The Power of Subaltern Memory in Mahasweta Devi’s Bedanabala. Her Life Her Times

Quleen Kaur Bijral & Vandana Sharma

Department of Languages and Literature, Shri Mata Vaishno Devi University, Katra, J&K. Email: quleen.kaur@gmail.com

  Volume 1, Number 3, 2016 I Full Text PDF

Article DOI:  10.21659/bp.v1n3.s106

Abstract

The novel “Bedanabala. Her Life. Her Times” is an uncompromising narrative of Indian society which despite being ridden with tales of oppression, is but strategically eclipsing these tales in the chapters of official epistemologies. The paper vis-a-vis this novel aims to address the representation of a subaltern as an outcast in the backdrop of India’s Independence movement, rise of nationalistic or elitist patriotism, and strides of modernism which but do not surface in the underbelly of India’s oppressive customs of social discrimination. The paper also aims to address the subversive significance of Orality as in the subaltern memories which in the novel are recollected by Bedanabala to attack the universalised, provincial and exclusive confines of Indian historiography. Why the pages of elite history ignore the voice of the subaltern? How this annihilation of subaltern story is detrimental to the making of subaltern identity? Finally, how to ensure these undocumented stories are invoked to author subaltern histories and thereby reinstate subaltern as a maker than an outcast of society and its history.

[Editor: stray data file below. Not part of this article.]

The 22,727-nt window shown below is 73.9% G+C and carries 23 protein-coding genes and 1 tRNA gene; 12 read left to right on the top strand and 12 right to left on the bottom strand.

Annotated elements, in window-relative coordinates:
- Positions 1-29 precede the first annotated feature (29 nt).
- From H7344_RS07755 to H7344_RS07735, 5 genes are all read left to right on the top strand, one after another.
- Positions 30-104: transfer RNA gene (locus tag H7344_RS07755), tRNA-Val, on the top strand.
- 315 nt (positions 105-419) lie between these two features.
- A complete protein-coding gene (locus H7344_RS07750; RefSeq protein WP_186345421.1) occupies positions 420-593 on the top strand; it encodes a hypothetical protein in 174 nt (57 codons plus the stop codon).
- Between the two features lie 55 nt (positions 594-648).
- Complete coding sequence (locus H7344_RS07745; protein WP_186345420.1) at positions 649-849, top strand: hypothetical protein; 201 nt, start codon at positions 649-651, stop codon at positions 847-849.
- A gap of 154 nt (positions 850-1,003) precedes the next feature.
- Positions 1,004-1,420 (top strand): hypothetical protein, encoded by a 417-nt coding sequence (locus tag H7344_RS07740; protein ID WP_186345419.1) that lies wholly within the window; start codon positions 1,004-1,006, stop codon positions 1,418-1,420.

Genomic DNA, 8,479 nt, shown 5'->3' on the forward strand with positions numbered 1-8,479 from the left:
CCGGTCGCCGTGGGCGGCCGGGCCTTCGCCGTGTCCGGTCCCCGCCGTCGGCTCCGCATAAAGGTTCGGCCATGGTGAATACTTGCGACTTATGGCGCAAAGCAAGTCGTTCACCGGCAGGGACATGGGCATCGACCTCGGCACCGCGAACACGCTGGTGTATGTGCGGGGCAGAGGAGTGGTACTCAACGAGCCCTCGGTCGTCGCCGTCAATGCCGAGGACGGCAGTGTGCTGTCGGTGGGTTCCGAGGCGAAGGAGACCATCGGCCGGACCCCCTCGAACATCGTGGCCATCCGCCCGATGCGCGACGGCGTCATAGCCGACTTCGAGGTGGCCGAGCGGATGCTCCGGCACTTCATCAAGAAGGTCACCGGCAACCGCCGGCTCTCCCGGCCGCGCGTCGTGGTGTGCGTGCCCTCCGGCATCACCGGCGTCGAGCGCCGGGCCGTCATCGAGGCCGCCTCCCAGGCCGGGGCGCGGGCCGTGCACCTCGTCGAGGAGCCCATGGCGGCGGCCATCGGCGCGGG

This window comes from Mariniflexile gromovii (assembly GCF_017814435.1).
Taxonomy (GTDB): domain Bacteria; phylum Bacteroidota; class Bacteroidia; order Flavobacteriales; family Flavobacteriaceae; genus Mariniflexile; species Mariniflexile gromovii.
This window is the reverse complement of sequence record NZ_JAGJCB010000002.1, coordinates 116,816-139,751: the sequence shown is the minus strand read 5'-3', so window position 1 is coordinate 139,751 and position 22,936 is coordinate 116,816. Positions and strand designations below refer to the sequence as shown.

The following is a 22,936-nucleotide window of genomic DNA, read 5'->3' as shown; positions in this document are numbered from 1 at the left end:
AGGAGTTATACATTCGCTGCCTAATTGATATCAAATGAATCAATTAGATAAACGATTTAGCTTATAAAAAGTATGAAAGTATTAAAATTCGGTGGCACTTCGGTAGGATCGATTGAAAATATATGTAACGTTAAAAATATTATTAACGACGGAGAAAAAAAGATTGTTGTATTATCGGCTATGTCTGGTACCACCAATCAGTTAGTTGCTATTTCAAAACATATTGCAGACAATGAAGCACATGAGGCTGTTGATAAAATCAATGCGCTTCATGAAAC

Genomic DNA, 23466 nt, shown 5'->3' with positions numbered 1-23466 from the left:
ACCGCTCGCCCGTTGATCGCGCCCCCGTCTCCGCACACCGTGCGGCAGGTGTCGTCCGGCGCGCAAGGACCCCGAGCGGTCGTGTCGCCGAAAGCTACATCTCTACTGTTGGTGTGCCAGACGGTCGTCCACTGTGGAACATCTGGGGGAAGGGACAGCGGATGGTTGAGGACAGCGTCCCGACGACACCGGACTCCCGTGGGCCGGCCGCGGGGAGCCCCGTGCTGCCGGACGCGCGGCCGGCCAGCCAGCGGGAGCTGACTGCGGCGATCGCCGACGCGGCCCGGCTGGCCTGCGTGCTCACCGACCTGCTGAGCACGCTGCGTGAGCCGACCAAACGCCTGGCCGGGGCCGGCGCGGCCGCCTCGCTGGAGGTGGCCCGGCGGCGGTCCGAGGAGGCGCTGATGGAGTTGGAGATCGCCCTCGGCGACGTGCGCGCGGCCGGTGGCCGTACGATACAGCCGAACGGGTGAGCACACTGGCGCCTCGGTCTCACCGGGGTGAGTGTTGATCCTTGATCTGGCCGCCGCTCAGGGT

Keywords: Sublatern Memory, history, Orality, Mahasweta Devi

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